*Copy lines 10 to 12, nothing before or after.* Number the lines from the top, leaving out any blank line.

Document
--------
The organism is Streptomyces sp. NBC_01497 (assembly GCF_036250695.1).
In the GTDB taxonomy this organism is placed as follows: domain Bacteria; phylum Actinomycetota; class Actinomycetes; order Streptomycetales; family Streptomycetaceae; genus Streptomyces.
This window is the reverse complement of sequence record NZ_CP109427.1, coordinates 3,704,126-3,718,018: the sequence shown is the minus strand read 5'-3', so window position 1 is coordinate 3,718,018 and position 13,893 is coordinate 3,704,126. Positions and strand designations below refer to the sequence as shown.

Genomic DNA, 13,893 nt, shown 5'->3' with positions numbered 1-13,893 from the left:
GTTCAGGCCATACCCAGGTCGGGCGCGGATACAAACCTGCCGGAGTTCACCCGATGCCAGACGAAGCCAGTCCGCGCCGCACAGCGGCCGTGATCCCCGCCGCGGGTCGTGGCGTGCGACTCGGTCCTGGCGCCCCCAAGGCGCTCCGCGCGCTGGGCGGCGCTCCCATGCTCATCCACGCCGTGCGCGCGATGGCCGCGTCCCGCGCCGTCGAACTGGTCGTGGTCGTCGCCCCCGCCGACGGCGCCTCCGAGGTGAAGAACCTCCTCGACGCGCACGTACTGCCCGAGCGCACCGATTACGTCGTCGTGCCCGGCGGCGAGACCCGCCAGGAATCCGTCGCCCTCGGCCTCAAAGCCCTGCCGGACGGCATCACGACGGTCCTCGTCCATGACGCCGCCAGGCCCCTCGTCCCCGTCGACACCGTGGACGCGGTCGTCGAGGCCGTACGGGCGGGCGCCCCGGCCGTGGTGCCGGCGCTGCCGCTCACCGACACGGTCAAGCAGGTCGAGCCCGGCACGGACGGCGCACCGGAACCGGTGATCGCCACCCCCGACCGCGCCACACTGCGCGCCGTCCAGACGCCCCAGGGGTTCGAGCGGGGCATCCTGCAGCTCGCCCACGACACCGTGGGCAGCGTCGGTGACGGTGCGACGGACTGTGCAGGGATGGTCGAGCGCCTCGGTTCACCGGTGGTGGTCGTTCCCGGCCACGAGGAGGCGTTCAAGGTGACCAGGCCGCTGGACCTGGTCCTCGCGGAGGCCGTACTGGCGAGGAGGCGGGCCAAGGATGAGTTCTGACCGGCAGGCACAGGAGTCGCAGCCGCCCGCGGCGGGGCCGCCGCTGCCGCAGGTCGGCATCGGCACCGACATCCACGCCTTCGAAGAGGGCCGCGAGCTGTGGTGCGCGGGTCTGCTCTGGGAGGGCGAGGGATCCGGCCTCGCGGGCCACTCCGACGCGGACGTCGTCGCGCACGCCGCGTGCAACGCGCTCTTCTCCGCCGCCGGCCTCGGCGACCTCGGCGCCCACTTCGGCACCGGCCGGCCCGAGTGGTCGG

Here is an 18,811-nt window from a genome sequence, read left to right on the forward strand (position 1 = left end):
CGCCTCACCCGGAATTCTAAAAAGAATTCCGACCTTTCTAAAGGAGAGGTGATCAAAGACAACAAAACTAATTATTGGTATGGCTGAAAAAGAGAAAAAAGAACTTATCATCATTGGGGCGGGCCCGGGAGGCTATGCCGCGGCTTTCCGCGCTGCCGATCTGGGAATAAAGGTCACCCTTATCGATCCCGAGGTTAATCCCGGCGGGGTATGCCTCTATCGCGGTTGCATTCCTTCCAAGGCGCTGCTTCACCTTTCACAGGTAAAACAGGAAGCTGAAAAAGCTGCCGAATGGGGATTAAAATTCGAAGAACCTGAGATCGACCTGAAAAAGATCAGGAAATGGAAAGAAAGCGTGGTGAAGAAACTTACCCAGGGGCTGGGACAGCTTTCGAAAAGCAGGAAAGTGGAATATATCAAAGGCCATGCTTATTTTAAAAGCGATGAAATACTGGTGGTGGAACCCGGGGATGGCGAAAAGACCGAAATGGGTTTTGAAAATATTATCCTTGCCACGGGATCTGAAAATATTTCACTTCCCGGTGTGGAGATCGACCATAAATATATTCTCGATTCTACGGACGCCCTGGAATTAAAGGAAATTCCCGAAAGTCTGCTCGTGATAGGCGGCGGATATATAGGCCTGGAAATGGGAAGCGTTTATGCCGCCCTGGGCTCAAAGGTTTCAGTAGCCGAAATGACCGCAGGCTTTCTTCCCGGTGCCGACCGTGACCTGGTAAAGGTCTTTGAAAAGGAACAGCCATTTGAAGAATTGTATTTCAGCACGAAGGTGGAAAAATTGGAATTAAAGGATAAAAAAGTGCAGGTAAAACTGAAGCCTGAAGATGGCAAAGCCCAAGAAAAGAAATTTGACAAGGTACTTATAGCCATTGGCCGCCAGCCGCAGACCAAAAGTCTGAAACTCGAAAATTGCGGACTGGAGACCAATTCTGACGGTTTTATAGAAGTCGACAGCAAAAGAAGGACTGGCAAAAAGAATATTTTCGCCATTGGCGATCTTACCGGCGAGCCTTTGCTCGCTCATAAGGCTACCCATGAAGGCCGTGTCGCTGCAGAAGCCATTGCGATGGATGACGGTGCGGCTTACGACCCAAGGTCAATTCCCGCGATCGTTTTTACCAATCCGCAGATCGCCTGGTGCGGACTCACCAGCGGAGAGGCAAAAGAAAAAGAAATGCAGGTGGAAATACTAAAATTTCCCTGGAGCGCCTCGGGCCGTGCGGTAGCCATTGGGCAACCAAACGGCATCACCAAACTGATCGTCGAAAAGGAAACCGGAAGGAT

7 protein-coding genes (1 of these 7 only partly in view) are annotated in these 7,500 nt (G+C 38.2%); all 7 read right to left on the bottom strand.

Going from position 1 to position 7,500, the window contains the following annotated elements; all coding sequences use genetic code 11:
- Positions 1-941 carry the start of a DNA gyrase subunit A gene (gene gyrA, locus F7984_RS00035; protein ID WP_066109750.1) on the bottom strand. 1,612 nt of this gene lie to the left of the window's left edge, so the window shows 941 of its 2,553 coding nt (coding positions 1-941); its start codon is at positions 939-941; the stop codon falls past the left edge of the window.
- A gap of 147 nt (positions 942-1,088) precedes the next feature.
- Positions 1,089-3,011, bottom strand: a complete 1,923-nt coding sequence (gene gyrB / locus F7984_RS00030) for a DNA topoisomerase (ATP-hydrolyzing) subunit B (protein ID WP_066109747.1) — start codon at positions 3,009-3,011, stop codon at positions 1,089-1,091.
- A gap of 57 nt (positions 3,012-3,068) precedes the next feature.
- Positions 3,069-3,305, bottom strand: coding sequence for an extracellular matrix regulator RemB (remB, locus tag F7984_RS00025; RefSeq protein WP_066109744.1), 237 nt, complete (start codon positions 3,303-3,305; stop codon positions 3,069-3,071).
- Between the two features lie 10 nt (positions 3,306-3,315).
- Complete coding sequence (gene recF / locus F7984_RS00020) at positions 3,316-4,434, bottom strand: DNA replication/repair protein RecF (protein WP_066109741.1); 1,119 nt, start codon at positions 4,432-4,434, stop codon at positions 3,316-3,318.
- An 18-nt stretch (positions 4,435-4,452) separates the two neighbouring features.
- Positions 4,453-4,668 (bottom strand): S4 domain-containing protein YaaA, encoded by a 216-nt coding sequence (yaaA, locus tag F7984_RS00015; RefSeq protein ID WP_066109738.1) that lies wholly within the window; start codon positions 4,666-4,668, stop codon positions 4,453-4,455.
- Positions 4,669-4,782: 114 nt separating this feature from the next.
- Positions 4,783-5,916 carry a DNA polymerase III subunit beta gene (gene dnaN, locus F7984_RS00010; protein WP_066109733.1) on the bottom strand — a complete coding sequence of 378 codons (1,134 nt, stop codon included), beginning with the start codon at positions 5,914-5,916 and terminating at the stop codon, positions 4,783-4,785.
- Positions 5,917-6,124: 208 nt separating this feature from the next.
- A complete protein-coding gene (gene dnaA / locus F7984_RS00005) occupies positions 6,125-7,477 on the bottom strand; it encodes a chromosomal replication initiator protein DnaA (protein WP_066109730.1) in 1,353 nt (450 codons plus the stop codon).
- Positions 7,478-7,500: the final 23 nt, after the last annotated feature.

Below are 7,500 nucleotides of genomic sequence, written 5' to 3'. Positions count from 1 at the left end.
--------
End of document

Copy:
- Positions 1-941 carry the start of a DNA gyrase subunit A gene (gene gyrA, locus F7984_RS00035; protein ID WP_066109750.1) on the bottom strand. 1,612 nt of this gene lie to the left of the window's left edge, so the window shows 941 of its 2,553 coding nt (coding positions 1-941); its start codon is at positions 939-941; the stop codon falls past the left edge of the window.
- A gap of 147 nt (positions 942-1,088) precedes the next feature.
- Positions 1,089-3,011, bottom strand: a complete 1,923-nt coding sequence (gene gyrB / locus F7984_RS00030) for a DNA topoisomerase (ATP-hydrolyzing) subunit B (protein ID WP_066109747.1) — start codon at positions 3,009-3,011, stop codon at positions 1,089-1,091.